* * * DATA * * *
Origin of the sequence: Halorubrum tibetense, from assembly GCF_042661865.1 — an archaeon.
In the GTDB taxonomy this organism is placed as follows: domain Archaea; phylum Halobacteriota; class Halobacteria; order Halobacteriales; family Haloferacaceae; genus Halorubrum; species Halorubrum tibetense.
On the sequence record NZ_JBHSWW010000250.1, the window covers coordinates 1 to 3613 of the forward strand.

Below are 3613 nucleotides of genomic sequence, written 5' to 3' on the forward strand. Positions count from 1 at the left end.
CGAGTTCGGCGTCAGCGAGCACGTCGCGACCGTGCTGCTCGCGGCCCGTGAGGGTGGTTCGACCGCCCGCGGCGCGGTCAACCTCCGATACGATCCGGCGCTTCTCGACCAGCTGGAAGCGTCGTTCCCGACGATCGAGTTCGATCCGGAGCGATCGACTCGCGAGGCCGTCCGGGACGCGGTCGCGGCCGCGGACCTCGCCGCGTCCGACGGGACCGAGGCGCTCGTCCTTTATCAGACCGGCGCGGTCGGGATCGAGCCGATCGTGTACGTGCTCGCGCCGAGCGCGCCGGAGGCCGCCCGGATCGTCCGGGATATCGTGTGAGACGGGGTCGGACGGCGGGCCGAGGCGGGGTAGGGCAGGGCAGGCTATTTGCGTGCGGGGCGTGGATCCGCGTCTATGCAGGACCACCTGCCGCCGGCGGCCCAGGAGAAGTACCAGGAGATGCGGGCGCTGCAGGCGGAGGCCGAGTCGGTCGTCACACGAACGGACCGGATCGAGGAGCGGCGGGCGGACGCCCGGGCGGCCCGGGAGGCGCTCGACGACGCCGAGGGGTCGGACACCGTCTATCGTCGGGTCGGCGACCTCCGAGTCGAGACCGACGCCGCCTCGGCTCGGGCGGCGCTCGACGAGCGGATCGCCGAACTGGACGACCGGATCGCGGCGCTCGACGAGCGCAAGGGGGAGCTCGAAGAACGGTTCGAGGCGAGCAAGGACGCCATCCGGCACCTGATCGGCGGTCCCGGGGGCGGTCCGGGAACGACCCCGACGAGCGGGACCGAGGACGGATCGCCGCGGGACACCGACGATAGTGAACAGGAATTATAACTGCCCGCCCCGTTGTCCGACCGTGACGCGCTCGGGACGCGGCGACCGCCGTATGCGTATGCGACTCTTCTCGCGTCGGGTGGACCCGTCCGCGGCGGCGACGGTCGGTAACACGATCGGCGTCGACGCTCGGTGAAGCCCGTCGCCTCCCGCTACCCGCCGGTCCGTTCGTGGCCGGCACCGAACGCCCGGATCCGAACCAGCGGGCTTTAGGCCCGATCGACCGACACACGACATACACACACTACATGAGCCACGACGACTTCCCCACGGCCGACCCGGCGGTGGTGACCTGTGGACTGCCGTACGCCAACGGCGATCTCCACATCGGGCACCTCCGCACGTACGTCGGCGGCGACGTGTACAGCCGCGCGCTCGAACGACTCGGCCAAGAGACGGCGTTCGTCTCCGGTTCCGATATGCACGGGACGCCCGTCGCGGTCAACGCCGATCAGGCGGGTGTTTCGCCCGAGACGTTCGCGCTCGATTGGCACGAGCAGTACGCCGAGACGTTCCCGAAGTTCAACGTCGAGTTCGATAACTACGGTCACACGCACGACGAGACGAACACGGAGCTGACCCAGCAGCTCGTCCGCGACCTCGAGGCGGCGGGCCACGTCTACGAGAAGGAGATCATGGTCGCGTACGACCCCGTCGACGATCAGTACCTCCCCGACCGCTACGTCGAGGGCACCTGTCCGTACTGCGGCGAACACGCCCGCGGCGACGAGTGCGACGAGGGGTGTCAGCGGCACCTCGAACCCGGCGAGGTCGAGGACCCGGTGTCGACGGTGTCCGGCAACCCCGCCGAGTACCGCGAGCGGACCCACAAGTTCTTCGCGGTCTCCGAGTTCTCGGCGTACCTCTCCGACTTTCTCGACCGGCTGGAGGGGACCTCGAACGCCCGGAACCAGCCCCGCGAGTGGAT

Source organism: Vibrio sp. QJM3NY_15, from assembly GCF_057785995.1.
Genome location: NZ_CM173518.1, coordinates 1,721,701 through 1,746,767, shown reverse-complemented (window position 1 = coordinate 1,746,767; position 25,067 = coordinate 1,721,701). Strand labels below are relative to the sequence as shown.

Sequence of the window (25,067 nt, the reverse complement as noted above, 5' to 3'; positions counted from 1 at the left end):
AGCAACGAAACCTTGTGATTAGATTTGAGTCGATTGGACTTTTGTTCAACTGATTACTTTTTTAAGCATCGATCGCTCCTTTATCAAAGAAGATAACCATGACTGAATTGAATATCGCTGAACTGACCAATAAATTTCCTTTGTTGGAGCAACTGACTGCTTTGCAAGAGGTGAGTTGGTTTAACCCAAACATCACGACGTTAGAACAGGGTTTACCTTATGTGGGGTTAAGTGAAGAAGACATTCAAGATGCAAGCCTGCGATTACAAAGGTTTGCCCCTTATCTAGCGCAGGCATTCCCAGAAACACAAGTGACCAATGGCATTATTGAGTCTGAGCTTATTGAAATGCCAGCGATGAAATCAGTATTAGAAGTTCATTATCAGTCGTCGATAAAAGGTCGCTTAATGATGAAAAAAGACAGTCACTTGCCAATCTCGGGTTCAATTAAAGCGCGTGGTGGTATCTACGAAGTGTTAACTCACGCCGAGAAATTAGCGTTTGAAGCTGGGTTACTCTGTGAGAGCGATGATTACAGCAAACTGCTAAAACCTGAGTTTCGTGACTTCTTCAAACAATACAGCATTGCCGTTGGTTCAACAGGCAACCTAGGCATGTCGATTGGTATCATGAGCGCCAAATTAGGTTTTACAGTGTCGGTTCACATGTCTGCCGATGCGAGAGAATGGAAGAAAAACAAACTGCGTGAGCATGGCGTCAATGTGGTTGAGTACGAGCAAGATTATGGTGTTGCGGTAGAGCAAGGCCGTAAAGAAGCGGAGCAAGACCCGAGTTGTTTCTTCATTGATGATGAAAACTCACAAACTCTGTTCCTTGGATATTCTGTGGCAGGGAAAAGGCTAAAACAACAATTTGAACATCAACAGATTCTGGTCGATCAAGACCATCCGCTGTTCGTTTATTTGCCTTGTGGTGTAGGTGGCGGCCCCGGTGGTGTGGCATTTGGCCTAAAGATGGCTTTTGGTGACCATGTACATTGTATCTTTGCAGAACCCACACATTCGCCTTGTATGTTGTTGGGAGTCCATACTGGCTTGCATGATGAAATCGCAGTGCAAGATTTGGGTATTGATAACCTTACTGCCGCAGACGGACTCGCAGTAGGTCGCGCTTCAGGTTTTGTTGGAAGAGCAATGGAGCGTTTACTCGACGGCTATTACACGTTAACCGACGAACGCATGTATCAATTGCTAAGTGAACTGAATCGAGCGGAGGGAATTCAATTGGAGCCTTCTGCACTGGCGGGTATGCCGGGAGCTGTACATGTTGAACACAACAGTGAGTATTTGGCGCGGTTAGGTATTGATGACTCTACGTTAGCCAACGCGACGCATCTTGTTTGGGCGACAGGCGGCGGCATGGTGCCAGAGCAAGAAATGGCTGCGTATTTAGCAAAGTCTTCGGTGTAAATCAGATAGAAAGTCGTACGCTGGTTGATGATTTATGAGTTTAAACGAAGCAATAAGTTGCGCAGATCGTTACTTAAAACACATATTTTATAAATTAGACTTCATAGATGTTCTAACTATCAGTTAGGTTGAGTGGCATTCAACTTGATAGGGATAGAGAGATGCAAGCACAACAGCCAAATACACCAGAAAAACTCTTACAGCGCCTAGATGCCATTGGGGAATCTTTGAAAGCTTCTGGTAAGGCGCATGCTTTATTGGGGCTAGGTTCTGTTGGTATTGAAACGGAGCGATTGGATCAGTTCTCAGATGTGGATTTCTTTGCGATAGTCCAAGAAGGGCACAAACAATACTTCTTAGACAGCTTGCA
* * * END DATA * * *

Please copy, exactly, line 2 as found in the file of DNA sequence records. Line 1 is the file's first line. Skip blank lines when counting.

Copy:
In the GTDB taxonomy this organism is placed as follows: domain Archaea; phylum Halobacteriota; class Halobacteria; order Halobacteriales; family Haloferacaceae; genus Halorubrum; species Halorubrum tibetense.